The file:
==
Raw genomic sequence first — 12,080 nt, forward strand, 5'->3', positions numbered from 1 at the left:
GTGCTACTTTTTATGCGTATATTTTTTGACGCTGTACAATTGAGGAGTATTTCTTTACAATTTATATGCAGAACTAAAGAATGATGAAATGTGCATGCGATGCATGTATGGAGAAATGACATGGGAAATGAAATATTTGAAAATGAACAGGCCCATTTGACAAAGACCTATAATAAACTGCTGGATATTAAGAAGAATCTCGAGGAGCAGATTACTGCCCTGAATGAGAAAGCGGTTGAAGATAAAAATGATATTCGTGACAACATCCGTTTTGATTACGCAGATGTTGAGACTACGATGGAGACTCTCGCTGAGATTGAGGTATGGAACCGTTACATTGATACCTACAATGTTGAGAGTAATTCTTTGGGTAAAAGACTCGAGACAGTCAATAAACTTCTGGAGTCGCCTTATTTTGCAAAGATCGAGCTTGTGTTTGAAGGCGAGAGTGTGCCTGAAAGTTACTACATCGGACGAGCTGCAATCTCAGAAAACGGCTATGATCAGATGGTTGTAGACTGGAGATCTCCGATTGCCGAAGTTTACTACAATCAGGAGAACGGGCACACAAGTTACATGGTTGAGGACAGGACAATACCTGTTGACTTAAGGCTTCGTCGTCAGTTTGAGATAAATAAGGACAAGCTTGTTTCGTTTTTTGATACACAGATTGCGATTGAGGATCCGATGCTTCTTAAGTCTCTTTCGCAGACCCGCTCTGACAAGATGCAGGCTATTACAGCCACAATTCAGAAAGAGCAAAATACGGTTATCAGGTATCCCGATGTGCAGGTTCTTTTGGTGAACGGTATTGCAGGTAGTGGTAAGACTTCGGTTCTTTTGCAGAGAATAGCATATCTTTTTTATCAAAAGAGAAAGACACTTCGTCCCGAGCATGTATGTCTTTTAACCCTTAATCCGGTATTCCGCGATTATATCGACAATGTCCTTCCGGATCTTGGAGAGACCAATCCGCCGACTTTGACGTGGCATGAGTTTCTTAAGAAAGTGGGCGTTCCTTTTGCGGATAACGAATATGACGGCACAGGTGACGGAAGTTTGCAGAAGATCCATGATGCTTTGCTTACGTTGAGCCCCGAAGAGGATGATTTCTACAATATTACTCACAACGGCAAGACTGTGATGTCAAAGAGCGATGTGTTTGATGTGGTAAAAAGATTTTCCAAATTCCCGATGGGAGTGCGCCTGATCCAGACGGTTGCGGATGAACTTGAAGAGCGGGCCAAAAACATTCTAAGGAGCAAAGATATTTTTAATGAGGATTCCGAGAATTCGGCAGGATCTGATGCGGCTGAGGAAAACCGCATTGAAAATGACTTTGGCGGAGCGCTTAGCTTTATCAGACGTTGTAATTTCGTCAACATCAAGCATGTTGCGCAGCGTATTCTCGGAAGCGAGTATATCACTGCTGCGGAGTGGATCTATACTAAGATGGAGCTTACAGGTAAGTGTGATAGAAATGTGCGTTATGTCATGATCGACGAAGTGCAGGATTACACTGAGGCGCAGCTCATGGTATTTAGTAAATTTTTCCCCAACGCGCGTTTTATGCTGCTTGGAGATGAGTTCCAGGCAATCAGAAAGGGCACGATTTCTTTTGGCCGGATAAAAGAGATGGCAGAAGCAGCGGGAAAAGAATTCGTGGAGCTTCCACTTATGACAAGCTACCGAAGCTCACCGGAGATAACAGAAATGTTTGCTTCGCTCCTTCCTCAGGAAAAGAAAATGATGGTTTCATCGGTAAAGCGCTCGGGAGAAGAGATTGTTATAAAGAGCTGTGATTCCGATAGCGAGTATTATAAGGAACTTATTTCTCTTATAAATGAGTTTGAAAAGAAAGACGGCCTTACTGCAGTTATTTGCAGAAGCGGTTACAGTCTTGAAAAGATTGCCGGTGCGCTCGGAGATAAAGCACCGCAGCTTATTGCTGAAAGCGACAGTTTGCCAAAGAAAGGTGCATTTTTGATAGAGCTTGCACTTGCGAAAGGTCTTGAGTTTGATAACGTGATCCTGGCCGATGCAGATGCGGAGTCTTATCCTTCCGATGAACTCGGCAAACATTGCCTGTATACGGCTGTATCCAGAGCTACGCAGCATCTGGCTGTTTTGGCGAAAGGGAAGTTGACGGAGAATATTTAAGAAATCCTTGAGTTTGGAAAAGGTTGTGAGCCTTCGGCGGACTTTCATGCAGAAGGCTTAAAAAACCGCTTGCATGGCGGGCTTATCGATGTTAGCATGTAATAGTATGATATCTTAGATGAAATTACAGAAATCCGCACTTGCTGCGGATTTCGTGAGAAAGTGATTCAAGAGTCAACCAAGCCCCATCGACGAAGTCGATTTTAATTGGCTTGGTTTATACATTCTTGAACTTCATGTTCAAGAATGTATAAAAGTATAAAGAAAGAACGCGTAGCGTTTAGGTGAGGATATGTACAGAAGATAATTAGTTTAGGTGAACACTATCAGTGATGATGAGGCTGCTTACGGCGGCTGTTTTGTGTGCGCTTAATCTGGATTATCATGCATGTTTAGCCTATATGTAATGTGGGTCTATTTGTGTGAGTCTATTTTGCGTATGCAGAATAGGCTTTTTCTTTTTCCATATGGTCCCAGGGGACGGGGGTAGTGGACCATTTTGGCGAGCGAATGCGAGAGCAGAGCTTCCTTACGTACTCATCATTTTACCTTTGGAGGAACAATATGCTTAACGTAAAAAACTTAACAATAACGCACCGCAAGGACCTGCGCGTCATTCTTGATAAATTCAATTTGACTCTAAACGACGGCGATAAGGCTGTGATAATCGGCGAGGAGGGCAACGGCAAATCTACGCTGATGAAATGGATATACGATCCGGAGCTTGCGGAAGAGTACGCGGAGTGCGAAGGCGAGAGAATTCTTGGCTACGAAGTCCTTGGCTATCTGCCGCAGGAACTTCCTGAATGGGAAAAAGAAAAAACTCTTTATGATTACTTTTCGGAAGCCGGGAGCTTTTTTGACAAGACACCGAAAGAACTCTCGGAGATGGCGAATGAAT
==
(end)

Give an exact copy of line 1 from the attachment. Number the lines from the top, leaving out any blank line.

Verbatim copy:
Raw genomic sequence first — 12,080 nt, forward strand, 5'->3', positions numbered from 1 at the left: